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Georgia: BP reopens Georgia gas pipeline

BBC News
August 15th, 2008

BP has said it has resumed pumping gas through a pipeline that runs through Georgia after an EU-brokered truce between Russian and Georgian troops.

But a spokeswoman for the firm said a key oil pipeline that runs through the country remains shut as BP assesses the security risks to the surrounding area.

The oil pipeline can carry up to 90,000 barrels a day.

Disruptions to exports from the region have supported the oil market, though prices fell on Thursday.

US sweet, light crude dropped $1.24 to $114.76, while London Brent crude fell 83 cents to trade at $112.64. The falls erased gains of more than $1.40 for both measures.

It had been hoped that transporting oil through Georgia would make the West less dependent on supplies from Russia.

But the outbreak of violence showed the precarious nature of the country as an energy transit route, the International Energy Agency (IEA) said in its monthly report released earlier this week.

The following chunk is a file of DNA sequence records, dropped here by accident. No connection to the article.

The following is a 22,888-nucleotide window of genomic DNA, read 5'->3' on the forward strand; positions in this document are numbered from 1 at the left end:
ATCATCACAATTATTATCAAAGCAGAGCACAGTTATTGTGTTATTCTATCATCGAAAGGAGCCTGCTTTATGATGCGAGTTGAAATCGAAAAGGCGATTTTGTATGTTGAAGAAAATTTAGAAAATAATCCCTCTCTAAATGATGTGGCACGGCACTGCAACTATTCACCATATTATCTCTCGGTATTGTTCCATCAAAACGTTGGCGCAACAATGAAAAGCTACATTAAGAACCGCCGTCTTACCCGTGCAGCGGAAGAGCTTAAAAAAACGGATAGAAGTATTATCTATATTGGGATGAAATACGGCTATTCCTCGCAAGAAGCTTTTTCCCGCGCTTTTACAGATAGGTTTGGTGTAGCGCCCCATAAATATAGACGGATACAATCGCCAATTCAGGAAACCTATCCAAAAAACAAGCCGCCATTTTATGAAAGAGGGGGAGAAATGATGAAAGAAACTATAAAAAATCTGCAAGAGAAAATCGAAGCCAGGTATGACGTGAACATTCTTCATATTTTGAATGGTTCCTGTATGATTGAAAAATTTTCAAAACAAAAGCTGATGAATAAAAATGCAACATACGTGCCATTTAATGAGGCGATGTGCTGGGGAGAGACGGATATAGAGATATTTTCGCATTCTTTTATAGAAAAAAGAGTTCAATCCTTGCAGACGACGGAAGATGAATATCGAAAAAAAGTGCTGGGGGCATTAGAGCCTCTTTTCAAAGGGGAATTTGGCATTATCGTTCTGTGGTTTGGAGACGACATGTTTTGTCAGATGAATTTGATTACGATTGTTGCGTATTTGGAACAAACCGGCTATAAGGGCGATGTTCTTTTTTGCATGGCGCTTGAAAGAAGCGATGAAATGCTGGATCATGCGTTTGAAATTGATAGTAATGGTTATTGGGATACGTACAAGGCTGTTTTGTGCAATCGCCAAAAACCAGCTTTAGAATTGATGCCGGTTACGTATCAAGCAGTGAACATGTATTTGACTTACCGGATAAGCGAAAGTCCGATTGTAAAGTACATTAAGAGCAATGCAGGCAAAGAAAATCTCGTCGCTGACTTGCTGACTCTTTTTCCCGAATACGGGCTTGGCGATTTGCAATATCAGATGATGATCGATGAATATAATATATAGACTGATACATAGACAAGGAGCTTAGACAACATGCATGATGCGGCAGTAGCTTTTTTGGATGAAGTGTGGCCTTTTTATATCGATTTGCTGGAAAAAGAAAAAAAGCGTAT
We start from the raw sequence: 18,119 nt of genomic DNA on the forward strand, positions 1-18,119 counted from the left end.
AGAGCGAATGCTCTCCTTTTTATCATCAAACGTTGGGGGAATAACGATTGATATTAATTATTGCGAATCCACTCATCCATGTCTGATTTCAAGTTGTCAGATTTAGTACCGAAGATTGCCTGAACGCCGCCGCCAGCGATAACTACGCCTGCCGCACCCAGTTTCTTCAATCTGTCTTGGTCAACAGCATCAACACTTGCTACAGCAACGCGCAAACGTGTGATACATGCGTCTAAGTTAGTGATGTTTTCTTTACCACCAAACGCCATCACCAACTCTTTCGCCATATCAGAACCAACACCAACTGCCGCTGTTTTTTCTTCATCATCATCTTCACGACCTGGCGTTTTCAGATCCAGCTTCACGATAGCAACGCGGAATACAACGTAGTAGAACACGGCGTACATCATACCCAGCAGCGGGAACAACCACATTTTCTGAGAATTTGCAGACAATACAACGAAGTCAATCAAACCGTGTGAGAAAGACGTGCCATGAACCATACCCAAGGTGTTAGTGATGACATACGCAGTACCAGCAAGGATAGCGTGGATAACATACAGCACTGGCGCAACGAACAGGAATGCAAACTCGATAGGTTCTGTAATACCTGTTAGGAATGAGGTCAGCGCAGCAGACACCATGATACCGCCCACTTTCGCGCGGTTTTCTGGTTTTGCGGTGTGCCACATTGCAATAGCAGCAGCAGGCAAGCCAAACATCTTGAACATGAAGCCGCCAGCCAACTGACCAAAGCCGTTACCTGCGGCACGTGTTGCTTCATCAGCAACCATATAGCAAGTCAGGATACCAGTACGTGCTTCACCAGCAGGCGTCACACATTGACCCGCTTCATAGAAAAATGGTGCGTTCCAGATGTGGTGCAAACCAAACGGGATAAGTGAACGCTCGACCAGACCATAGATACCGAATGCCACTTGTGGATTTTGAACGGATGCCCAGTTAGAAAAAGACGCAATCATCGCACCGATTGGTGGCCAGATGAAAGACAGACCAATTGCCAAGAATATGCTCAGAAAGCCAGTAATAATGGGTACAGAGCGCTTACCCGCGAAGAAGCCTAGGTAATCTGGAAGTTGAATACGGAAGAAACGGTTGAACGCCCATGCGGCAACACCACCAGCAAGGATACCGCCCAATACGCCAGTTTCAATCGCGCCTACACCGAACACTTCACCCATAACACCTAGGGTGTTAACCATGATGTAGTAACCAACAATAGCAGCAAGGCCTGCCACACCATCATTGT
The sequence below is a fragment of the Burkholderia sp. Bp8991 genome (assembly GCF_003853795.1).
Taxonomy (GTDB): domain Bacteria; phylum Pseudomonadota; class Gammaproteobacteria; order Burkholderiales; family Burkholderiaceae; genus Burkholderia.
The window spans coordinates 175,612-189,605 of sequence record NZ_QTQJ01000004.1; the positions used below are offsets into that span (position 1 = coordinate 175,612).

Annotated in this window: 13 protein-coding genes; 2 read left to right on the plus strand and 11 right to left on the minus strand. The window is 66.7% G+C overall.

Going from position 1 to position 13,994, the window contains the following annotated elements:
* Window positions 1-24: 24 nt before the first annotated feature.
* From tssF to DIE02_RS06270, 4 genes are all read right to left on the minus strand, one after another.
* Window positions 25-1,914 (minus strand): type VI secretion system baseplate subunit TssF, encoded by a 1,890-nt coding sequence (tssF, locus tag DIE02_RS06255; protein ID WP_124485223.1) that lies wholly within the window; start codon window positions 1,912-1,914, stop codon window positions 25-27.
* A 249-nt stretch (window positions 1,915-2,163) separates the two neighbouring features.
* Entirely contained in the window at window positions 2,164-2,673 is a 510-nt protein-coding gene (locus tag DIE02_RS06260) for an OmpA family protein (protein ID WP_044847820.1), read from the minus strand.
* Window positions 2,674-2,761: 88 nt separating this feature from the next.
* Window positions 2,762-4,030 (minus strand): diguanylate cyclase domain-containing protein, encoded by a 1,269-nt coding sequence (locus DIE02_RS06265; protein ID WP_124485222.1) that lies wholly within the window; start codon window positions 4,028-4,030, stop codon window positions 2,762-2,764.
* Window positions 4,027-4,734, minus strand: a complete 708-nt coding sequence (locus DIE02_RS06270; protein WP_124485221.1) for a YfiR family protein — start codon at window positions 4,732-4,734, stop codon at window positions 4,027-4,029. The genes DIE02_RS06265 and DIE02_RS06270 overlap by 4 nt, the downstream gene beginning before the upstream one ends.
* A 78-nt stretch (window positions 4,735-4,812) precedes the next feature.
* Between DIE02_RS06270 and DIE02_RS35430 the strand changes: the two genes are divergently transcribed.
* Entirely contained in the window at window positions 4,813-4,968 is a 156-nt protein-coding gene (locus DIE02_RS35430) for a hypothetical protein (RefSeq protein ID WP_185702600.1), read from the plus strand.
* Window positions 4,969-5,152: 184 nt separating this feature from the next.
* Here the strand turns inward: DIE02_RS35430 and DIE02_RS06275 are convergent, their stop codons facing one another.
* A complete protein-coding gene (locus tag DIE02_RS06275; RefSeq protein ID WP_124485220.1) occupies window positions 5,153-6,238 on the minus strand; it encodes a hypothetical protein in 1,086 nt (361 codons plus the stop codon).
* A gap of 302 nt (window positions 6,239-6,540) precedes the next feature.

Security risk

BP said it had resumed pumping gas through the South Caucasus pipeline - which runs from the Caspian Sea, through Georgia, into Turkey - earlier on Thursday.

It was shut on Tuesday amid the military conflict between Russia and Georgia over the secessionist territories of Abkhazia and South Ossetia.

The Western Route Export Pipeline (WREP), which runs from Baku on the Caspian Sea in Azerbaijan to the Georgian Black Sea port of Supsa was also closed earlier this week and remains out of action.

Another BP pipeline that runs through Georgia - the Baku-Tbilisi-Ceyhan (BTC) oil pipeline - has been closed since early August following an explosion on the eastern Turkish section of the line.

The current conflict could delay its reopening, scheduled for September, according to the IEA.

The world's second-largest pipeline, of which BP has a 30% stake, runs from Azerbaijan through southern Georgia into Turkey. It can transport up to 1.2 million barrels of oil a day.

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